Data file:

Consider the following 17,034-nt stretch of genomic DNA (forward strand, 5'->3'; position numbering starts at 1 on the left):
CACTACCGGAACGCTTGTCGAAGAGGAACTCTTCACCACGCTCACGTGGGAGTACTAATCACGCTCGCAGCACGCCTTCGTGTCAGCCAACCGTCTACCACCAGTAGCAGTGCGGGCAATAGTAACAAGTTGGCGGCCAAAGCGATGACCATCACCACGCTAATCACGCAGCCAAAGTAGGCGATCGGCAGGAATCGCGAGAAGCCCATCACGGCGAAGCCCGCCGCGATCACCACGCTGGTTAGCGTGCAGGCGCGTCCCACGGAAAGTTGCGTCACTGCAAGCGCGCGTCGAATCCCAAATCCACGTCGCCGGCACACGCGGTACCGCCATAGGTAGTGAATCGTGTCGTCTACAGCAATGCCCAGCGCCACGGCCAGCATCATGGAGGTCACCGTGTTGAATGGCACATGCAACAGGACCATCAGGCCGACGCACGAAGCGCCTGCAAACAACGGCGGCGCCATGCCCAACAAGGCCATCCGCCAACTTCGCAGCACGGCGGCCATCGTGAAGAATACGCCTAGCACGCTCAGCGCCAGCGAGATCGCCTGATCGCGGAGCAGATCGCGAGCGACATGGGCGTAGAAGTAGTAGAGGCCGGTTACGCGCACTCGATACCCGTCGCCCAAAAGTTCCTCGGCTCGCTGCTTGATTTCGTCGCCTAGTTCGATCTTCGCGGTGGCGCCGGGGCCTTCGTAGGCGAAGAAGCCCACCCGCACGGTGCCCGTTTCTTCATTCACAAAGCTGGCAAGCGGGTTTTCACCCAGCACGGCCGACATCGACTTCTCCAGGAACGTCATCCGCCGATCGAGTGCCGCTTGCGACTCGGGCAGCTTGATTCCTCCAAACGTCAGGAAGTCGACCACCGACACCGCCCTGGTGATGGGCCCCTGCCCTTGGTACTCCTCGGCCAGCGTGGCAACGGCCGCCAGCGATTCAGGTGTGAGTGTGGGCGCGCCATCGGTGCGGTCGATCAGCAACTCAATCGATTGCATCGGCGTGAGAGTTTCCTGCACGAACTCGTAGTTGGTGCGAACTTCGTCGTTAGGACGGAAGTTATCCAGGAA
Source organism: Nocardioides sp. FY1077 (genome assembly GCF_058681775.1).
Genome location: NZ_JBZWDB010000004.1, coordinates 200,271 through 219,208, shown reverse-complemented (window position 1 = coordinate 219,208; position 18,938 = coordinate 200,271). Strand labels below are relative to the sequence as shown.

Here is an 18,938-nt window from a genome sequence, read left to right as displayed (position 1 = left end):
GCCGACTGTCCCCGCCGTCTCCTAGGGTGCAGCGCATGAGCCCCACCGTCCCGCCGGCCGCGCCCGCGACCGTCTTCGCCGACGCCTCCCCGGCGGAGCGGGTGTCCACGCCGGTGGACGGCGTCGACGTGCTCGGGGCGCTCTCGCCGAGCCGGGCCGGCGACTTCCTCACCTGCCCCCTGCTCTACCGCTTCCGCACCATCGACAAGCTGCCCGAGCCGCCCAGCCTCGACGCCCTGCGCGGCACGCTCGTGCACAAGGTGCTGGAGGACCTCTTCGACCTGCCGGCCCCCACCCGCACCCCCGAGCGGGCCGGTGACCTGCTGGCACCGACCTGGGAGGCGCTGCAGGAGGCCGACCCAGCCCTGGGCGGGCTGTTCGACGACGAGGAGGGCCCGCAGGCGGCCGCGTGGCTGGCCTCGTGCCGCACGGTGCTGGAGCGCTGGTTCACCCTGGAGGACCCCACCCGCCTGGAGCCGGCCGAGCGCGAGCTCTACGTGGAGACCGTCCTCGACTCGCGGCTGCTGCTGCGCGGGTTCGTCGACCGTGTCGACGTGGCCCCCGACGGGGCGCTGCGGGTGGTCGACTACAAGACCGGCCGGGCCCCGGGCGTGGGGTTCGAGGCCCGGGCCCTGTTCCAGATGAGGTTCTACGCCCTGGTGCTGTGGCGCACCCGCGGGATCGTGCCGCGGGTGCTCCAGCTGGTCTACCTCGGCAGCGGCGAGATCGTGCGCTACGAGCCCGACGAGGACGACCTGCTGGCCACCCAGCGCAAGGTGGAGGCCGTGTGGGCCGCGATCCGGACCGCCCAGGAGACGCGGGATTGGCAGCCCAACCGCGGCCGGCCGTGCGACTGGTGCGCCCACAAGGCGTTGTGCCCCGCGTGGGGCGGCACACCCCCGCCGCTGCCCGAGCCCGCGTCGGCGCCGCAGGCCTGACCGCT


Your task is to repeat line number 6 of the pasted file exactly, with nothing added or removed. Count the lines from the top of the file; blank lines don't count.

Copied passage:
GCCGACTGTCCCCGCCGTCTCCTAGGGTGCAGCGCATGAGCCCCACCGTCCCGCCGGCCGCGCCCGCGACCGTCTTCGCCGACGCCTCCCCGGCGGAGCGGGTGTCCACGCCGGTGGACGGCGTCGACGTGCTCGGGGCGCTCTCGCCGAGCCGGGCCGGCGACTTCCTCACCTGCCCCCTGCTCTACCGCTTCCGCACCATCGACAAGCTGCCCGAGCCGCCCAGCCTCGACGCCCTGCGCGGCACGCTCGTGCACAAGGTGCTGGAGGACCTCTTCGACCTGCCGGCCCCCACCCGCACCCCCGAGCGGGCCGGTGACCTGCTGGCACCGACCTGGGAGGCGCTGCAGGAGGCCGACCCAGCCCTGGGCGGGCTGTTCGACGACGAGGAGGGCCCGCAGGCGGCCGCGTGGCTGGCCTCGTGCCGCACGGTGCTGGAGCGCTGGTTCACCCTGGAGGACCCCACCCGCCTGGAGCCGGCCGAGCGCGAGCTCTACGTGGAGACCGTCCTCGACTCGCGGCTGCTGCTGCGCGGGTTCGTCGACCGTGTCGACGTGGCCCCCGACGGGGCGCTGCGGGTGGTCGACTACAAGACCGGCCGGGCCCCGGGCGTGGGGTTCGAGGCCCGGGCCCTGTTCCAGATGAGGTTCTACGCCCTGGTGCTGTGGCGCACCCGCGGGATCGTGCCGCGGGTGCTCCAGCTGGTCTACCTCGGCAGCGGCGAGATCGTGCGCTACGAGCCCGACGAGGACGACCTGCTGGCCACCCAGCGCAAGGTGGAGGCCGTGTGGGCCGCGATCCGGACCGCCCAGGAGACGCGGGATTGGCAGCCCAACCGCGGCCGGCCGTGCGACTGGTGCGCCCACAAGGCGTTGTGCCCCGCGTGGGGCGGCACACCCCCGCCGCTGCCCGAGCCCGCGTCGGCGCCGCAGGCCTGACCGCT